Coworker Doesn’t Follow Up, Has Sick Wife

Question to Ask the Workplace Doctors about a coworker who fails to follow up and leaves work for me to do.

I have been working as a market researcher for a small company for the past six years. The company’s sales had been drastically increasing since I was hired. Three months ago my boss decided to hire a second market researcher to help me with my heavy workload and ever since he was hired, the sales have been declining. I am the only employee that knows my work partner is taking on clients request but not following up to complete the work. He has been expressing his frustration with his job to me because he is constantly thinking of his wife who is ill in the hospital.

Although I would like to retrain him, I am busy with completing his inadequate workload. I believe I need to speak with my boss to get him retrained but I do not want him to get in trouble. My boss is not a sympathetic individual and has a lot of pressure put on him from the head of the company to keep sales up. How should I go about speaking to the boss about the employee without getting him in trouble?

I am looking forward to your response and I am eager to hear about your advice to dealing with this situation.

Signed, Re-searching for Advice

Dear Re-searching for Advice:

I would offer to help my colleague by asking if he wants to sit with me while I do my own work (and correcting his).  I would not use the phrase “re-train” in any instance because that makes it seem like the person did not learn anything from the original training process.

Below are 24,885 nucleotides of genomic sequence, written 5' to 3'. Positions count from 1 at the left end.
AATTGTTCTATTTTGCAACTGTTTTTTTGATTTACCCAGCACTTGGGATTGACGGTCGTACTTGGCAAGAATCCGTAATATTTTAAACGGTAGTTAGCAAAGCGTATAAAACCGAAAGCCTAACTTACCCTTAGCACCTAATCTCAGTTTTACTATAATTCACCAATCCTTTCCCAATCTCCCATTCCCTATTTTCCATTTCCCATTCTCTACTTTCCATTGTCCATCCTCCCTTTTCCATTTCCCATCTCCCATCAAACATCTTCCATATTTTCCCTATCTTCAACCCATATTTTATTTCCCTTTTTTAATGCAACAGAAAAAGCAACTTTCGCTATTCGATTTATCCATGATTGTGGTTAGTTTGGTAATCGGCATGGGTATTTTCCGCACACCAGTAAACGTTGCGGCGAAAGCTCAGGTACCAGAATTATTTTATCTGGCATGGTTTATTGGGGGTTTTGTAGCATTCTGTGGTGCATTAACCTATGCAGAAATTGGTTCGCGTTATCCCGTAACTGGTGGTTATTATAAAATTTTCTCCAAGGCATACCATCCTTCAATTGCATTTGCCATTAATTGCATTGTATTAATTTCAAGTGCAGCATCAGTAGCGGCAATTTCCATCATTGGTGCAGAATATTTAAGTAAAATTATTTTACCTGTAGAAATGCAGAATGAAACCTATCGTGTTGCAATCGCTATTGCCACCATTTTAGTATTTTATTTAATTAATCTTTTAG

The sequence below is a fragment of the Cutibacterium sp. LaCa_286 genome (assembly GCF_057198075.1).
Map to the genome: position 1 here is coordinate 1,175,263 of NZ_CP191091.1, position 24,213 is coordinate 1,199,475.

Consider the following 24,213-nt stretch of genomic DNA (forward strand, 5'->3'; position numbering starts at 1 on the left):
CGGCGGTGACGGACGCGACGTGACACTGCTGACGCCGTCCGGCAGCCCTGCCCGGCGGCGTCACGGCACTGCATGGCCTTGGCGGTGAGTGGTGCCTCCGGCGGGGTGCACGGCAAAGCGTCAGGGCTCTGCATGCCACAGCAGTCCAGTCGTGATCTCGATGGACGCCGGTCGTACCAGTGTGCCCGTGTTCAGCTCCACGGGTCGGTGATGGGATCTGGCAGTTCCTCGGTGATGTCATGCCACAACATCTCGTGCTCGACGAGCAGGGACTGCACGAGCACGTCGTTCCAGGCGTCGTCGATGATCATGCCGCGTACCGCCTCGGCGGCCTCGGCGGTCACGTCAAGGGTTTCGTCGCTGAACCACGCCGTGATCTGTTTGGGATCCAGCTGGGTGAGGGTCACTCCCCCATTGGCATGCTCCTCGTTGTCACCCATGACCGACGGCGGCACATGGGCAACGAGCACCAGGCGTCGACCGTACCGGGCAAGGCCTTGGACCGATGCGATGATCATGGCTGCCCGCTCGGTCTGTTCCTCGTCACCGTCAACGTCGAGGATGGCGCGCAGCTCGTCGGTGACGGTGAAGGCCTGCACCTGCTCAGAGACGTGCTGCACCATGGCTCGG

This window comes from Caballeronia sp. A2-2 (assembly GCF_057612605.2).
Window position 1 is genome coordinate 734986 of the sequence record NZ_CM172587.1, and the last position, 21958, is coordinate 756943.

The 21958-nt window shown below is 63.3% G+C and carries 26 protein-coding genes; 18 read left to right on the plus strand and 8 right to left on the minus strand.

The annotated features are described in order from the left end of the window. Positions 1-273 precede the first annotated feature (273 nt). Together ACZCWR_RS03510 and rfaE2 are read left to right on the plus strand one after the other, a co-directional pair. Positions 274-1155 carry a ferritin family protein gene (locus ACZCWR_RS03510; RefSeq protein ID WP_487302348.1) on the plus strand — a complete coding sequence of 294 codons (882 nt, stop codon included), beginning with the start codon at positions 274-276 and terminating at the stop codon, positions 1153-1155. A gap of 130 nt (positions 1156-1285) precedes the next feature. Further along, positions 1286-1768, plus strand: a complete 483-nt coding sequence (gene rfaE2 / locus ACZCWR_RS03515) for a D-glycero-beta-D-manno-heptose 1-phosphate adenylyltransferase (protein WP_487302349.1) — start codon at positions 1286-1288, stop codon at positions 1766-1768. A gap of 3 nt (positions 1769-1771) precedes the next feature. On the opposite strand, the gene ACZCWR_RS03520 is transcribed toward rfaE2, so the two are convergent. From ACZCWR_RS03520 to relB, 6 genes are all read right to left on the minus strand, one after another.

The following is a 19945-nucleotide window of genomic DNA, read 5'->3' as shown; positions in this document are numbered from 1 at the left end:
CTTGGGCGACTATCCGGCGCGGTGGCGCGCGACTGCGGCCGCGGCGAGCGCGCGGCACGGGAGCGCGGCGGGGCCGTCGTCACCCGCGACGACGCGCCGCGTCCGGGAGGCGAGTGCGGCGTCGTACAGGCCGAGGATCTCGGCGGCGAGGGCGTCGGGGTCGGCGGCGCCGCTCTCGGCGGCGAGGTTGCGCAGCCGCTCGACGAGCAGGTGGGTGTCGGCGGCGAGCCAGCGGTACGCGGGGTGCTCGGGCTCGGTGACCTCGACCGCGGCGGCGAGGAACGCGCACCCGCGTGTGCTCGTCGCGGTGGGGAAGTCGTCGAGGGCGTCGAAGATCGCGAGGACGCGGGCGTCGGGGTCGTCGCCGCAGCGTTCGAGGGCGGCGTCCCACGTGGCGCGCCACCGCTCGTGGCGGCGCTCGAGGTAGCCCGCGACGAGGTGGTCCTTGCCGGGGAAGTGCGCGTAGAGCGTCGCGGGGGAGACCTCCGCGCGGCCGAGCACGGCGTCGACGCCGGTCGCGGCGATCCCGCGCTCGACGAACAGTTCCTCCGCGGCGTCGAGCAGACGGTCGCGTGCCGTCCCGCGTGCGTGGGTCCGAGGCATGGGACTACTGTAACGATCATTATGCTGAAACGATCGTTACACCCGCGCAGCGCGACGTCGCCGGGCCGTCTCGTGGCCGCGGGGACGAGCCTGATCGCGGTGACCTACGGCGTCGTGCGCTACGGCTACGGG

I am very sympathetic to those working very hard and have ill family members.  There are so many companies in the world that treat their employees like family, so the best case scenario would be helping this person grasp his duties.  Maybe I would even spend some time on the weekend writing up some tips/helpful hints to the person in need.  A company is only as strong as its weakest employee.

It may be easier to just tell your boss to let him go; however, it will most likely be more beneficial in the long run to work hard for your coworker and show the supervisors that you can handle anything given to you. Your reward will be great from your superiors, and your colleague will be forever grateful.

I would explain to my boss that I can be a team player and help our new colleague succeed—while being one of the top sales person, if I can make sure a colleague does just as well, then that will be twice the sales income.

Nicholas Grdina, Guest Respondent